Houseboats have long been a unique and desirable type of living space in Seattle, but they also come with their fair share of misconceptions. Here are some of the most common myths about houseboat living in Seattle, debunked.
Misconception 1: Houseboats Are Floating Shacks
One of the most enduring misconceptions about houseboats is that they are little more than floating shacks or ramshackle huts. In reality, many houseboats in Seattle are beautifully designed and well-maintained, with all the amenities and comforts of a traditional home.
Misconception 2: Houseboats Are Cramped And Cramped
Another common myth about houseboats is that they are cramped and uncomfortable. While it’s true that space can be limited on a houseboat, many modern houseboats offer spacious and well-designed interiors that maximize their available space. The largest floating structure in Seattle is a houseboat (a FOWR-loating On Water Residence) at 4,800 square feet and recently sold just under 4 million.
Misconception 3: Houseboats Must Have Motors
Many people believe that a houseboat must have a motor. In 2014 Legislation was passed to protect houseboats and reclassified them as FOWR’s (Floating On Water Residences). In doing so DOL (Department of Licensing) no longer licenses them as a vessel. Houseboats when sold will close as a floating home with personal property tax and insured as such. They should not have engines or be navigated in Seattle if they are to keep the FOWR Plaque.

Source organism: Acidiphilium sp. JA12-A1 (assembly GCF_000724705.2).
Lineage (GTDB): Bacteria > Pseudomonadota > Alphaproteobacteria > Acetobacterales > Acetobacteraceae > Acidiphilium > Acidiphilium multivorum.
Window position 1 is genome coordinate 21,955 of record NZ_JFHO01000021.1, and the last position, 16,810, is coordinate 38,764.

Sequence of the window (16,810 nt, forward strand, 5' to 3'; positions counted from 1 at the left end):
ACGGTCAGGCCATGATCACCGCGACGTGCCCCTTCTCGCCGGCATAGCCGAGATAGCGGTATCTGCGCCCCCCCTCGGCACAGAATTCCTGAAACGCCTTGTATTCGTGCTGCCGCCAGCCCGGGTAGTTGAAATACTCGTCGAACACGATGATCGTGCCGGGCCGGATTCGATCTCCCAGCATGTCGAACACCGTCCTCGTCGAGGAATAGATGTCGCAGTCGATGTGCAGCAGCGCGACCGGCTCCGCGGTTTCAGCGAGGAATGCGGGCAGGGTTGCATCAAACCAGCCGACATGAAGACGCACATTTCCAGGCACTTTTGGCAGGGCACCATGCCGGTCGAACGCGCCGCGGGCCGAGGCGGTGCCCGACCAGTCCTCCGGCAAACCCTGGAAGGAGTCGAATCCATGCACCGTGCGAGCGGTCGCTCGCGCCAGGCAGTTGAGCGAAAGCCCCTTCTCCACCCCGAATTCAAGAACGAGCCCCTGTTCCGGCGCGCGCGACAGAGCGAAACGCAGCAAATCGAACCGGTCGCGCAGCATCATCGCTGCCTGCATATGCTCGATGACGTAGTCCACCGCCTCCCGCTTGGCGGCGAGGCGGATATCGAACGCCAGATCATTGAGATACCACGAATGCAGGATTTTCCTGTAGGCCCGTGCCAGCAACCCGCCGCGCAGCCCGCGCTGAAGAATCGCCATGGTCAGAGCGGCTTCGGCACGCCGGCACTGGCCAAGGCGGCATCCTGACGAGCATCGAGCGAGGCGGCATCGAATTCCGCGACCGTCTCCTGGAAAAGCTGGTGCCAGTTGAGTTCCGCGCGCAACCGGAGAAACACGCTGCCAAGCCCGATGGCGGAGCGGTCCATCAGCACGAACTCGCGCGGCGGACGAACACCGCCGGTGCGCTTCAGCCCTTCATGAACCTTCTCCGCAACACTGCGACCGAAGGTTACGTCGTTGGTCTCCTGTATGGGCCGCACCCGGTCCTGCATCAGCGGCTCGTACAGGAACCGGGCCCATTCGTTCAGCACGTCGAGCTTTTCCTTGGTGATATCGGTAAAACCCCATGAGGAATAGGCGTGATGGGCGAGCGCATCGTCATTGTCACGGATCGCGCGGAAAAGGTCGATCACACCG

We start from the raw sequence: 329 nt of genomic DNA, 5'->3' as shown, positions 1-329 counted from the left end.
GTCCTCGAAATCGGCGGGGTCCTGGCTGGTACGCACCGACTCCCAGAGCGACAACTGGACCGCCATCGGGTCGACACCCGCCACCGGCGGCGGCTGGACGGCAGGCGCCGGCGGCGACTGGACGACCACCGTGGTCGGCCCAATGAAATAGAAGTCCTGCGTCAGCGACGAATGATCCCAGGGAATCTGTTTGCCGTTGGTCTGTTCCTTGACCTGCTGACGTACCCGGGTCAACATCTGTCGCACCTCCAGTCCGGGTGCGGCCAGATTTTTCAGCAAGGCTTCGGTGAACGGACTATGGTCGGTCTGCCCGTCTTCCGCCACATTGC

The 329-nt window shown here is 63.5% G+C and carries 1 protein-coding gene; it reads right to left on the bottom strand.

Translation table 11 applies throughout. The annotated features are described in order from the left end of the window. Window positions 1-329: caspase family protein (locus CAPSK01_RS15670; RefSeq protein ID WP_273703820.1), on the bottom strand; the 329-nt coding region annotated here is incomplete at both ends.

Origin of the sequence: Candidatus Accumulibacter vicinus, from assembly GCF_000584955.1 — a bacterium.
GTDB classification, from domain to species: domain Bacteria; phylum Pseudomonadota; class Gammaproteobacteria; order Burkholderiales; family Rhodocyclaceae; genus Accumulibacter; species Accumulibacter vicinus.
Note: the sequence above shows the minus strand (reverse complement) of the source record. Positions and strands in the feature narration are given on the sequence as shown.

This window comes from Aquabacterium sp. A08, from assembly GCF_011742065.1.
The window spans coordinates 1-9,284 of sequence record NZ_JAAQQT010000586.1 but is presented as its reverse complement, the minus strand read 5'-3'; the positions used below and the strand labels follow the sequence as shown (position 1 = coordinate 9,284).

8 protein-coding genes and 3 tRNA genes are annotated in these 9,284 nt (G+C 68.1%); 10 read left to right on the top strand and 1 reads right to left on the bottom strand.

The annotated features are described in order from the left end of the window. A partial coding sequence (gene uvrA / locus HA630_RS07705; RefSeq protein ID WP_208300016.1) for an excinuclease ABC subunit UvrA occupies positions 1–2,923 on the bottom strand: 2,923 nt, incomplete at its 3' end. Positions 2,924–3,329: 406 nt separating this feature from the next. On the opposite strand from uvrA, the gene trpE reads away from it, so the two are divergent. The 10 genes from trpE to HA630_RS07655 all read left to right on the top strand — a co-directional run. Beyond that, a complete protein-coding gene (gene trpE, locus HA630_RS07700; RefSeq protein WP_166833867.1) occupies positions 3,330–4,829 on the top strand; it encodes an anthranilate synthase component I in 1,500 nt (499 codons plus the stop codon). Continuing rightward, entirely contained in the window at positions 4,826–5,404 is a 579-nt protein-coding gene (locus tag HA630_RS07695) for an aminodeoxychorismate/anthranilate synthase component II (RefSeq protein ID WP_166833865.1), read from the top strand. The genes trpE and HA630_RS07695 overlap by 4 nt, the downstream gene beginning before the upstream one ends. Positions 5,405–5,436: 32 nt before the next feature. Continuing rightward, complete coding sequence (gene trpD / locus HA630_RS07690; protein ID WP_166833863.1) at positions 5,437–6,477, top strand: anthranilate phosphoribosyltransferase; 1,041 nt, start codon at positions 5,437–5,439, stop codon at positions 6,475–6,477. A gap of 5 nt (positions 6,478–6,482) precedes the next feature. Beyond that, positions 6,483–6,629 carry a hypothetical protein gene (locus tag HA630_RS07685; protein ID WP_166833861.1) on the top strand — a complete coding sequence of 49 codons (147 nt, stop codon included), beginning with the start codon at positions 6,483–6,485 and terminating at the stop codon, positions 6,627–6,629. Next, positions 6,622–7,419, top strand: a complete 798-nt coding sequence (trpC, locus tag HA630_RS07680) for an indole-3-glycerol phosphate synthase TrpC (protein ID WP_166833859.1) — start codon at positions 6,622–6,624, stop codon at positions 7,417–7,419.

Misconception 4: Houseboats Are Unstable And Unsafe
Another common misconception is that houseboats are unstable and prone to sinking. While it’s true that houseboats can be affected by rough water and strong winds, most houseboats in Seattle are designed to be stable and secure. In fact, many houseboat owners say that they feel safer on their houseboats than they do in traditional homes.
Misconception 5: Houseboat Living Is Isolated And Lonely
Some people believe that living on a houseboat is a lonely and isolated experience. In reality, many houseboat communities in Seattle are vibrant and social, with regular events and activities for residents to enjoy. Plus, with easy access to the city’s many attractions, houseboat living can be a lively and engaging experience.
- Did you know: New houseboats can be built only if replacing an existing Seattle City approved FOWR and you must apply for a building permit for new construction through the City of Seattle. Many rules and regulations apply, so make sure to gather this propper information before destroying or removing your existing floating on water residence (Houseboat).
In conclusion, living on a houseboat in Seattle is not the cramped and unsafe experience that some people might imagine. Many houseboats are beautifully designed, spacious, and well-maintained, with modern amenities and comfortable interiors. Additionally, houseboat living in Seattle is not isolated or lonely, as many houseboat communities are social and active. If you’re considering purchasing a houseboat, there are many great options for houseboats for sale in Seattle. You should always work with a floating property specialist when buying a houseboat or floating home.